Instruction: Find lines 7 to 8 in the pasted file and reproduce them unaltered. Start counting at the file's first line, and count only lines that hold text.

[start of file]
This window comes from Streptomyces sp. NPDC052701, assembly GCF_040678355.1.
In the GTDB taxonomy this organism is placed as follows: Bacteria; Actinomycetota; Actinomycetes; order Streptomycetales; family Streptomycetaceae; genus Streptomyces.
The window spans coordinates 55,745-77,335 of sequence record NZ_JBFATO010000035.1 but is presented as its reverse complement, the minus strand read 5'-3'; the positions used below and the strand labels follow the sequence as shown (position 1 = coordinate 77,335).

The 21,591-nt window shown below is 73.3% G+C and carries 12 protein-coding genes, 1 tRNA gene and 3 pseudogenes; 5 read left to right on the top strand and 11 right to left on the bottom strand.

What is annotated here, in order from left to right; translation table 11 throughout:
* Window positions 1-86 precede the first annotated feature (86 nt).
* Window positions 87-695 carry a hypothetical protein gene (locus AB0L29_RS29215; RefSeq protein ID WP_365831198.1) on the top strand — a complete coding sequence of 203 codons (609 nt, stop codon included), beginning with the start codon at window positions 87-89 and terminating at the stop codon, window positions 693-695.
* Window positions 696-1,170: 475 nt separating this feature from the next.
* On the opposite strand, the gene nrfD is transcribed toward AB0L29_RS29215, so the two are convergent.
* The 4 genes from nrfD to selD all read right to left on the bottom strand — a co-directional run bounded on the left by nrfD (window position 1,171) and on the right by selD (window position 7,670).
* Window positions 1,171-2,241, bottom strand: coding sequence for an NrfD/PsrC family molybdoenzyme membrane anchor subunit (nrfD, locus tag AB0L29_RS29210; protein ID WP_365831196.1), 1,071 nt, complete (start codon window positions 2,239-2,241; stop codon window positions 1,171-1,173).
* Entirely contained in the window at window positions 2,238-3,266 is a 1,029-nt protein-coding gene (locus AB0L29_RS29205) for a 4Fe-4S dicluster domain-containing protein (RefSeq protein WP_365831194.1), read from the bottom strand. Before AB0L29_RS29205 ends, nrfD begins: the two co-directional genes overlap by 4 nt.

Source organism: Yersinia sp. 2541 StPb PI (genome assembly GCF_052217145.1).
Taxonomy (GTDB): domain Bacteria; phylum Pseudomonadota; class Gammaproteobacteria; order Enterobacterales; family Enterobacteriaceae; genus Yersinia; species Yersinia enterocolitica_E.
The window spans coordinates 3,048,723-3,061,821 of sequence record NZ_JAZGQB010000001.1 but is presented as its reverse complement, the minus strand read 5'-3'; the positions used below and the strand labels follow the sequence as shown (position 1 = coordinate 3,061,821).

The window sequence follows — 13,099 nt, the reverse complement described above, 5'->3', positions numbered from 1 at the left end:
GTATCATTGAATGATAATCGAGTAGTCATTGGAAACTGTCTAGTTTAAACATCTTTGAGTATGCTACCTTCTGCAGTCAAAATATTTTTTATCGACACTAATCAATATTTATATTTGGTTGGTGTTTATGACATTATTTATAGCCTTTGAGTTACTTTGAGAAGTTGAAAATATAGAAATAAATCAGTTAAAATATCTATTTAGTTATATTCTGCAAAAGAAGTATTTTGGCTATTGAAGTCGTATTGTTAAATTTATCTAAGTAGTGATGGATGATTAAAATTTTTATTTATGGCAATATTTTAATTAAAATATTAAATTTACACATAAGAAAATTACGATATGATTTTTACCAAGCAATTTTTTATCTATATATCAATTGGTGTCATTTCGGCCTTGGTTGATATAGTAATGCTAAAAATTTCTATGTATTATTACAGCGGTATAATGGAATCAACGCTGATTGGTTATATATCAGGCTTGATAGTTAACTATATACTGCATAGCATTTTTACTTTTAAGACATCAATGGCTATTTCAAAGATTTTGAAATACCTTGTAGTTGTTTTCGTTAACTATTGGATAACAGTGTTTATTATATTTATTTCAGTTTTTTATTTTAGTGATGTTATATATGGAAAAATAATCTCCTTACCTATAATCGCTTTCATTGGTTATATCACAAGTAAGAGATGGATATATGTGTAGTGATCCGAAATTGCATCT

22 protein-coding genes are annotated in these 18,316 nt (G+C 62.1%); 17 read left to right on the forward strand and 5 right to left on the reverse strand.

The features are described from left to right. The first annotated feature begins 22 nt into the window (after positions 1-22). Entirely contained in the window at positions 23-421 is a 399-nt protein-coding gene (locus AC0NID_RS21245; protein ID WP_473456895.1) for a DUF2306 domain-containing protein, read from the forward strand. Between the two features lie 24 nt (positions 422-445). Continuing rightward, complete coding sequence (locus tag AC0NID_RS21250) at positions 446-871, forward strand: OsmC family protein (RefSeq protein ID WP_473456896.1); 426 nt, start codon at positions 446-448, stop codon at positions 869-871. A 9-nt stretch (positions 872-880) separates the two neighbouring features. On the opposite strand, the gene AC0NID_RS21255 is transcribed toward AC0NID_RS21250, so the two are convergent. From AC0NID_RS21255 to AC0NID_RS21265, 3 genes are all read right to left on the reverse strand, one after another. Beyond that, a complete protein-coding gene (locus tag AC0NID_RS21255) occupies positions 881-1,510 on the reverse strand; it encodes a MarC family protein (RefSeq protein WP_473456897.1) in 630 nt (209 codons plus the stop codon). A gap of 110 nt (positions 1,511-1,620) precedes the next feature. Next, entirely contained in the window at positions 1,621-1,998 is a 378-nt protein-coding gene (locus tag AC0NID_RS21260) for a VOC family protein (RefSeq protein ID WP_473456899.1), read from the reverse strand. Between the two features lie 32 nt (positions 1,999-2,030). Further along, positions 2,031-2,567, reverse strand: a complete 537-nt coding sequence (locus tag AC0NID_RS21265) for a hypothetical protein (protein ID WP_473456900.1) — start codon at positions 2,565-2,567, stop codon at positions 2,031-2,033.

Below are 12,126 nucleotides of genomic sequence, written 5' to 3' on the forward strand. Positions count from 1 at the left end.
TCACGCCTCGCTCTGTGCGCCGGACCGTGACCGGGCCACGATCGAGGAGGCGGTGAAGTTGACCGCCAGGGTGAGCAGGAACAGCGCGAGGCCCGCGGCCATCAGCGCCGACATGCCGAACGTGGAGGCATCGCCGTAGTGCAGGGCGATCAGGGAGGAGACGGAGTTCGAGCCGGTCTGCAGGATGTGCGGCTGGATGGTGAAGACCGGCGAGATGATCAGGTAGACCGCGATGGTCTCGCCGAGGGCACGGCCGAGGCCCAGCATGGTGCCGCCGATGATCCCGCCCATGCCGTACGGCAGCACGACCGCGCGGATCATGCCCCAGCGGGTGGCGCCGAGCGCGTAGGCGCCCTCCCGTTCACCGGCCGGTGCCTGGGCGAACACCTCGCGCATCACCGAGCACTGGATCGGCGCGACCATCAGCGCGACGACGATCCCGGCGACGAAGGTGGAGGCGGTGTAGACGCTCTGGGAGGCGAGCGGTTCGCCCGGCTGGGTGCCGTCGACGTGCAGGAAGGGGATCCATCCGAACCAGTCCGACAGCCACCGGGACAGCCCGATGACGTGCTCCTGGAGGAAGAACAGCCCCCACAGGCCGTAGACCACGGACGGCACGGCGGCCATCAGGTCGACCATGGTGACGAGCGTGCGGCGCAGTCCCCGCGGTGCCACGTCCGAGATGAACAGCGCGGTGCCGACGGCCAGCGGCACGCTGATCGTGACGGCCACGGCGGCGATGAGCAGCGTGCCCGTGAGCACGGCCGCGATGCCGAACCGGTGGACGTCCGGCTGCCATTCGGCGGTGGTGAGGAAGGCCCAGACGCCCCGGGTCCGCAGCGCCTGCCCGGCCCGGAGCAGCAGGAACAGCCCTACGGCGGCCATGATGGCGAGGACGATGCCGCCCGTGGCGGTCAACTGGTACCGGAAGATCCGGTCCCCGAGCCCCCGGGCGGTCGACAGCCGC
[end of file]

* Window positions 87-695 carry a hypothetical protein gene (locus AB0L29_RS29215; RefSeq protein ID WP_365831198.1) on the top strand — a complete coding sequence of 203 codons (609 nt, stop codon included), beginning with the start codon at window positions 87-89 and terminating at the stop codon, window positions 693-695.
* Window positions 696-1,170: 475 nt separating this feature from the next.